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The Domestic Politics of Preferential Trade Agreements in Hard Times


There is evidence that some countries negotiate trade agreements during economic downturns. Why would a leader do this? We argue that political leaders can gain from such agreements because of the signals they send to their public. The public are less likely to blame leaders for adverse economic conditions when they have implemented sound economic policies, such as signing agreements designed to liberalize trade and prevent a slide into protectionism. In hard economic times, leaders – especially those in democratic environments – may find that trade agreements are a useful way to reassure the public. Since majorities in many countries around the world view trade favorably, leaders may see agreements that prevent them from adopting protectionism as a way to maintain support. We evaluate this argument by analyzing preferential trade agreements (PTAs) formed since 1962. We find that, on average, democratic countries are more likely to form PTAs during hard economic times. We also find that democratic leaders who sign PTAs during downturns enjoy a longer tenure than their counterparts who do not sign such agreements.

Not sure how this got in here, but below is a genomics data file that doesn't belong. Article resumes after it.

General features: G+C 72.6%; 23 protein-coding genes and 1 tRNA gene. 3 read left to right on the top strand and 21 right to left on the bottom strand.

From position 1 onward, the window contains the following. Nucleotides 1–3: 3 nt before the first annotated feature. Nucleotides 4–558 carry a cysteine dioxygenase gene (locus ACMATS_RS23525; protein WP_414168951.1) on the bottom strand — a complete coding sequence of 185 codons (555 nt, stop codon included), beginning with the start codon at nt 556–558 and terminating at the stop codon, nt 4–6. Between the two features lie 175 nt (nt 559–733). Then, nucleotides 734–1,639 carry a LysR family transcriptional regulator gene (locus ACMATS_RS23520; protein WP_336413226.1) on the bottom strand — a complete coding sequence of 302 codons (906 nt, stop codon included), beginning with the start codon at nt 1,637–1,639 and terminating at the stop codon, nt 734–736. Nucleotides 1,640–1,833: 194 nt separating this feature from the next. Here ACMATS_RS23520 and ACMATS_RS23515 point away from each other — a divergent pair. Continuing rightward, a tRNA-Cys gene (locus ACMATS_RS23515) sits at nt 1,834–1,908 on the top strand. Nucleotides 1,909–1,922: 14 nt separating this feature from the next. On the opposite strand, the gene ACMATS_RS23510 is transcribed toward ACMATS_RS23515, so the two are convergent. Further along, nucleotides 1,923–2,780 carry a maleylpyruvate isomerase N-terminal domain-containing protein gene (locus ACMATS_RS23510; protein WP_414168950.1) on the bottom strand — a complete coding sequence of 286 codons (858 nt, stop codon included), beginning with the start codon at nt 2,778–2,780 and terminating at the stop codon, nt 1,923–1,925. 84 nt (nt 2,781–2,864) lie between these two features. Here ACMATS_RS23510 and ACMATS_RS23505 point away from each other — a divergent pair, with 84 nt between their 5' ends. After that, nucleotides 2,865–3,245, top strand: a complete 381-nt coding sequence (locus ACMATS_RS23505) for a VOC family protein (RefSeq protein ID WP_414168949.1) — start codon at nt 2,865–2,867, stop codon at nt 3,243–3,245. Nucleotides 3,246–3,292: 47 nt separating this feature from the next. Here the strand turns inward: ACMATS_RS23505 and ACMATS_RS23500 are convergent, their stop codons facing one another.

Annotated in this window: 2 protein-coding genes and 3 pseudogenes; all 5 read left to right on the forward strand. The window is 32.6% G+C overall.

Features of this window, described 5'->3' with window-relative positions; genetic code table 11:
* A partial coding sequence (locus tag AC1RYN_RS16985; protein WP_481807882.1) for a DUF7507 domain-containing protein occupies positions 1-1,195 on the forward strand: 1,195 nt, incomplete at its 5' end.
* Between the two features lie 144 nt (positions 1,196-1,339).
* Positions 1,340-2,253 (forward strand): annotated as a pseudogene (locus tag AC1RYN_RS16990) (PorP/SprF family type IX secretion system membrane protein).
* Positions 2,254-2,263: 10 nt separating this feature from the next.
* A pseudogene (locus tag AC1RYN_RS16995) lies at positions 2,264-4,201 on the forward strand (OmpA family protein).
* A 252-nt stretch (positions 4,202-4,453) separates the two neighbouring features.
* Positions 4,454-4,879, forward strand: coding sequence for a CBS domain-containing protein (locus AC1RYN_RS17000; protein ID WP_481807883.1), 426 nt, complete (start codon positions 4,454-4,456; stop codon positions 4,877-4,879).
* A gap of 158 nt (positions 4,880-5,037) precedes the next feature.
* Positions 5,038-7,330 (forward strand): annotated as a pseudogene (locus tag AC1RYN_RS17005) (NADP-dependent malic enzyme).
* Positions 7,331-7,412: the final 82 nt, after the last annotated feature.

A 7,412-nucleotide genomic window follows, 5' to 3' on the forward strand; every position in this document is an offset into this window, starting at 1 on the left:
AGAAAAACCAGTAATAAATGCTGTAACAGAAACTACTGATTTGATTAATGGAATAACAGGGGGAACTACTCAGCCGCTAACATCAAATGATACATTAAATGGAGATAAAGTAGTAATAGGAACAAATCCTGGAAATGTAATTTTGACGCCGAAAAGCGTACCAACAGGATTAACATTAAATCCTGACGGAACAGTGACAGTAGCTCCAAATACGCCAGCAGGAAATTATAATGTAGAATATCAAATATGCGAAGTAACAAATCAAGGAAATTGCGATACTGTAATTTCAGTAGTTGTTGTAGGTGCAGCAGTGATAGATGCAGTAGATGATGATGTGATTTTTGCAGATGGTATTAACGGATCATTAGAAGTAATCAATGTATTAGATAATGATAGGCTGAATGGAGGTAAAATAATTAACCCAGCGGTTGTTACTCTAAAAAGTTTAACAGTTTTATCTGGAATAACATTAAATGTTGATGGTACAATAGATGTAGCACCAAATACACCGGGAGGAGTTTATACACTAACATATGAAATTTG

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Earlier versions of this article were presented at the 2015 annual meeting of the American Political Science Association and at conferences held at Georgetown University, McGill University, Princeton University, and Stanford University. For helpful comments and suggestions, we are grateful to participants in these events, two anonymous reviewers, and to Mark Brawley, Marc Busch, Christina Davis, Dorothy Kronick, Marc Meredith, Lauren Peritz, Michael Tomz, and L. Alan Winters. For research assistance, we are grateful to Dominic De Sapio, Raymond Hicks, and Rumi Morishima.

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World Trade Review
  • ISSN: 1474-7456
  • EISSN: 1475-3138
  • URL: /core/journals/world-trade-review
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